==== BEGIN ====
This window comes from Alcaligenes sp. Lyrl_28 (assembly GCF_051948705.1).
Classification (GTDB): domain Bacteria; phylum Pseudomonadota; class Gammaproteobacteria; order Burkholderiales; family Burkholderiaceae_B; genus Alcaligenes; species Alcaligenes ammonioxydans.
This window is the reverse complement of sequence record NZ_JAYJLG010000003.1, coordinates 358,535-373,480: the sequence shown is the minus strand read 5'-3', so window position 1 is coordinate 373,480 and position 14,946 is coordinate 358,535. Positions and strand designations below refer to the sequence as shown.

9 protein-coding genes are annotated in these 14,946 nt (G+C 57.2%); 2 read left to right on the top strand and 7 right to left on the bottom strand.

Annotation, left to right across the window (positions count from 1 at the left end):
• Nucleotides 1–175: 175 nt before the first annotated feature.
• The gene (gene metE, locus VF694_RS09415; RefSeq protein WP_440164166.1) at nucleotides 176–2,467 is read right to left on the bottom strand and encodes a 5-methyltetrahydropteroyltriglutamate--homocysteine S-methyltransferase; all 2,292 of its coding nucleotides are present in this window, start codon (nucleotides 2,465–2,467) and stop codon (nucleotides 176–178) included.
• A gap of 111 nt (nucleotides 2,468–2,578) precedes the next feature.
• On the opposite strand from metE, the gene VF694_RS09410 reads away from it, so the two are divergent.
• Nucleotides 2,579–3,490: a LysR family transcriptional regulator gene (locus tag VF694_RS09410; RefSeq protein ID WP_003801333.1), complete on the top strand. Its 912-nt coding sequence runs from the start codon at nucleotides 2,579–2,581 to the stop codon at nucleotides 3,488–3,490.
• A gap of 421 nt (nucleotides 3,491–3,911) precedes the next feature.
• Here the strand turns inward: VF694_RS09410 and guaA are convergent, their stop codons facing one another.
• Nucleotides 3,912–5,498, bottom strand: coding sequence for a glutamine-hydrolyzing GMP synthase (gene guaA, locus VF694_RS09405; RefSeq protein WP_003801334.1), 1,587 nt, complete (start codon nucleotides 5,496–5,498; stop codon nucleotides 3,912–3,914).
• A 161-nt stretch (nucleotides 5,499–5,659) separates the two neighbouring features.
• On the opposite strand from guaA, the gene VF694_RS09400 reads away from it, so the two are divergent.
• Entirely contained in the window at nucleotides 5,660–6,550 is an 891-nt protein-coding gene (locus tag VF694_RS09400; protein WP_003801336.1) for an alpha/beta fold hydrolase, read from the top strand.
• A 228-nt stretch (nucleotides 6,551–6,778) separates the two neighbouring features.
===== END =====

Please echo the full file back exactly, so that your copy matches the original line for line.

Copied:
This window comes from Alcaligenes sp. Lyrl_28 (assembly GCF_051948705.1).
Classification (GTDB): domain Bacteria; phylum Pseudomonadota; class Gammaproteobacteria; order Burkholderiales; family Burkholderiaceae_B; genus Alcaligenes; species Alcaligenes ammonioxydans.
This window is the reverse complement of sequence record NZ_JAYJLG010000003.1, coordinates 358,535-373,480: the sequence shown is the minus strand read 5'-3', so window position 1 is coordinate 373,480 and position 14,946 is coordinate 358,535. Positions and strand designations below refer to the sequence as shown.

9 protein-coding genes are annotated in these 14,946 nt (G+C 57.2%); 2 read left to right on the top strand and 7 right to left on the bottom strand.

Annotation, left to right across the window (positions count from 1 at the left end):
• Nucleotides 1–175: 175 nt before the first annotated feature.
• The gene (gene metE, locus VF694_RS09415; RefSeq protein WP_440164166.1) at nucleotides 176–2,467 is read right to left on the bottom strand and encodes a 5-methyltetrahydropteroyltriglutamate--homocysteine S-methyltransferase; all 2,292 of its coding nucleotides are present in this window, start codon (nucleotides 2,465–2,467) and stop codon (nucleotides 176–178) included.
• A gap of 111 nt (nucleotides 2,468–2,578) precedes the next feature.
• On the opposite strand from metE, the gene VF694_RS09410 reads away from it, so the two are divergent.
• Nucleotides 2,579–3,490: a LysR family transcriptional regulator gene (locus tag VF694_RS09410; RefSeq protein ID WP_003801333.1), complete on the top strand. Its 912-nt coding sequence runs from the start codon at nucleotides 2,579–2,581 to the stop codon at nucleotides 3,488–3,490.
• A gap of 421 nt (nucleotides 3,491–3,911) precedes the next feature.
• Here the strand turns inward: VF694_RS09410 and guaA are convergent, their stop codons facing one another.
• Nucleotides 3,912–5,498, bottom strand: coding sequence for a glutamine-hydrolyzing GMP synthase (gene guaA, locus VF694_RS09405; RefSeq protein WP_003801334.1), 1,587 nt, complete (start codon nucleotides 5,496–5,498; stop codon nucleotides 3,912–3,914).
• A 161-nt stretch (nucleotides 5,499–5,659) separates the two neighbouring features.
• On the opposite strand from guaA, the gene VF694_RS09400 reads away from it, so the two are divergent.
• Entirely contained in the window at nucleotides 5,660–6,550 is an 891-nt protein-coding gene (locus tag VF694_RS09400; protein WP_003801336.1) for an alpha/beta fold hydrolase, read from the top strand.
• A 228-nt stretch (nucleotides 6,551–6,778) separates the two neighbouring features.